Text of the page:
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US lawmakers lament 'Hindu persecution' in S Asia

September 27, 2010 18:58 IST

United States Representative Ed Royce, California Republican and the ranking GOP member on the House Foreign Affairs Committee, has slammed the alleged ethnic cleansing of Hindus in Pakistan, Bangladesh and Bhutan and said Hindus have been discriminated much more than any other ethnic group in these countries.

At the Capitol Hill reception hosted by the Hindu American Foundation last week, he was presented with the HAF's Friend of the Community Award. At the reception, Royce said he had nothing but 'feelings of humility and empathy for people who have been subjected to -- despite the tolerance of their own religion and despite the way in which Hindus have treated and accepted others -- more discrimination than just about any other ethnic group.'

The influential lawmaker said, "As someone who has been to Bangladesh, Pakistan, to Central Asia, to South Asia and talked with many of the victims," he deplored the kind of human rights abuse Hindus had faced in these countries.

"There are 2 million Hindu Americans here in the United States, and many of them have shared their own stories with their neighbours and us in the United States," he said. "So, we have some inkling of what they went through," he said.

Royce said one could fathom the ethnic cleansing that had taken place in Pakistan when one considers 'the fact that Pakistan was once 25 percent Hindu.'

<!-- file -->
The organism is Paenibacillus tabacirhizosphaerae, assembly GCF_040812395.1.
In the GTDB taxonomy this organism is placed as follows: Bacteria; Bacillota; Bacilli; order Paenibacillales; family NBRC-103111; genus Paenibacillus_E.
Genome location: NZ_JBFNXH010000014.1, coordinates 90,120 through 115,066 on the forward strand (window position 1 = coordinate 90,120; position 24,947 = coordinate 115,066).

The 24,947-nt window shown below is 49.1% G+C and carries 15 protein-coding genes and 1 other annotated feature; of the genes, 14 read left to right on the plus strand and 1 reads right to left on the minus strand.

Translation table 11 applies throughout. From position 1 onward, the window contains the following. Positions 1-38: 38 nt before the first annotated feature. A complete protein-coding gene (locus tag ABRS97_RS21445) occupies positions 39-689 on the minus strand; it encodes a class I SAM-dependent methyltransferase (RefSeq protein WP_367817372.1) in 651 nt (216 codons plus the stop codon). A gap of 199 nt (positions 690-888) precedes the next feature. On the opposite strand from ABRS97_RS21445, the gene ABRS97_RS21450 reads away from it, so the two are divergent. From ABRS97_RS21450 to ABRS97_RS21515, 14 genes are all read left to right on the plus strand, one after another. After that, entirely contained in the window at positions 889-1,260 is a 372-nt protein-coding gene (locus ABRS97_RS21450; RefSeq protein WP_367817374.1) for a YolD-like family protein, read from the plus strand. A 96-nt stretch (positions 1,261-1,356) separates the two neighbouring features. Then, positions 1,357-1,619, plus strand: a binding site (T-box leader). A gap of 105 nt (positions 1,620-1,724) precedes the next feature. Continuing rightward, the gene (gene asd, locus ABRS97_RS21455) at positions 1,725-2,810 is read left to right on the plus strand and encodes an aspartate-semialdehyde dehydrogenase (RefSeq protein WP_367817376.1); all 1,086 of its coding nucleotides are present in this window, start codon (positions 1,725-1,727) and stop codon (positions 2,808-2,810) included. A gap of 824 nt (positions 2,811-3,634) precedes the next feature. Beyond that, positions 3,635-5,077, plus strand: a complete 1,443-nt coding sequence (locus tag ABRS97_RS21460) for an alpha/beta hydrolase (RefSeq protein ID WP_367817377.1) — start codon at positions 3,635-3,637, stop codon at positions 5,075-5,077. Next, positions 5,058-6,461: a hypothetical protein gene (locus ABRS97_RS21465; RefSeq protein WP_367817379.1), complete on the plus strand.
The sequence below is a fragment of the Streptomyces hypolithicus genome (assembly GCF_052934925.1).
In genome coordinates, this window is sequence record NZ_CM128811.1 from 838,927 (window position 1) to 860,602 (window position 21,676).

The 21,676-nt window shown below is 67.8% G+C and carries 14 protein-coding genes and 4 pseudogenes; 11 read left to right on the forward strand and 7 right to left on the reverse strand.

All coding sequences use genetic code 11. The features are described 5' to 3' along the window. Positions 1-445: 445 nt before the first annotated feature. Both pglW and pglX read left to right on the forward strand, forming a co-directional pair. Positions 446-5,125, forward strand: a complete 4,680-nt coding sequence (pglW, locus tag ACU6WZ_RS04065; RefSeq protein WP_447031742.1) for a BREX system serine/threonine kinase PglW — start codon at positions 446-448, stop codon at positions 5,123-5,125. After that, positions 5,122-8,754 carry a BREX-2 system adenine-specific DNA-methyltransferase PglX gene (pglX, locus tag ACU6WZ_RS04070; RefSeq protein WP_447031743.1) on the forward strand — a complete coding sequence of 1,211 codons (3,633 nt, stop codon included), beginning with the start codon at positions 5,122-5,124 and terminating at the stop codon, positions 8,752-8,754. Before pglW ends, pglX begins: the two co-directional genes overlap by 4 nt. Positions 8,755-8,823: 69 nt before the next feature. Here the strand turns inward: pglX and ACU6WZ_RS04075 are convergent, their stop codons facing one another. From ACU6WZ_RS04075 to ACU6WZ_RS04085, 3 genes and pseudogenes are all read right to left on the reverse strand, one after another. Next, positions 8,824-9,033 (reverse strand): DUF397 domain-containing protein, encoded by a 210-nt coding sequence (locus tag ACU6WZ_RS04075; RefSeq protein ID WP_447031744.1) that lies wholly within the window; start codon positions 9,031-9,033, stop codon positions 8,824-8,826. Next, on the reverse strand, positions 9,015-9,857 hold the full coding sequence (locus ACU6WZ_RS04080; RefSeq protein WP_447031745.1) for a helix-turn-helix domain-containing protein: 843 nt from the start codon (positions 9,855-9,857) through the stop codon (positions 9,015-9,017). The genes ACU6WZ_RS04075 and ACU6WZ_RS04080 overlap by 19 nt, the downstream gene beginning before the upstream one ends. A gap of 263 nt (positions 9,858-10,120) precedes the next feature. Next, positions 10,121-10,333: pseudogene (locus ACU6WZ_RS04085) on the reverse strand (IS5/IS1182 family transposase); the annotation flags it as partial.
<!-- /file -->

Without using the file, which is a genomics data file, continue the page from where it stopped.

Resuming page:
He said it was a tragedy of enormous proportions, and added, "To think about the use of intimidation against Hindu women used and still used in those societies where there is a small minority yet of Hindus in Pakistan."

He said the same kind of blatant human rights abuses against Hindus was occurring in Bangladesh and Bhutan.

He said he knew 'what the Bangladeshi Hindu population has been through. It cries out for the international community to step in… It's absolutely unacceptable — the inhumane, intolerant way in which Hindus are treated when they are a minority in these countries in South Asia.'

Royce, the GOP co-chair of the Congressional Caucus on India and Indian Americans, acknowledged that 'we have built this India Caucus up to 158 members… We can use this (caucus) not only in India in our discussions with the Indian government to make sure that steps are taken. We should also use it to continue to educate members here in Congress so that they will use what leverage they have to guarantee the rights of those who have no rights today in Bangladesh, in Pakistan, Bhutan and other parts of the world.'

Image: Bangladeshi women during a hunger protest in Dhaka, October 3, 2005. The women were demanding a weeklong vacation for their school going children so that they could celebrate Durga Puja

Photograph: Reuters

Aziz Haniffa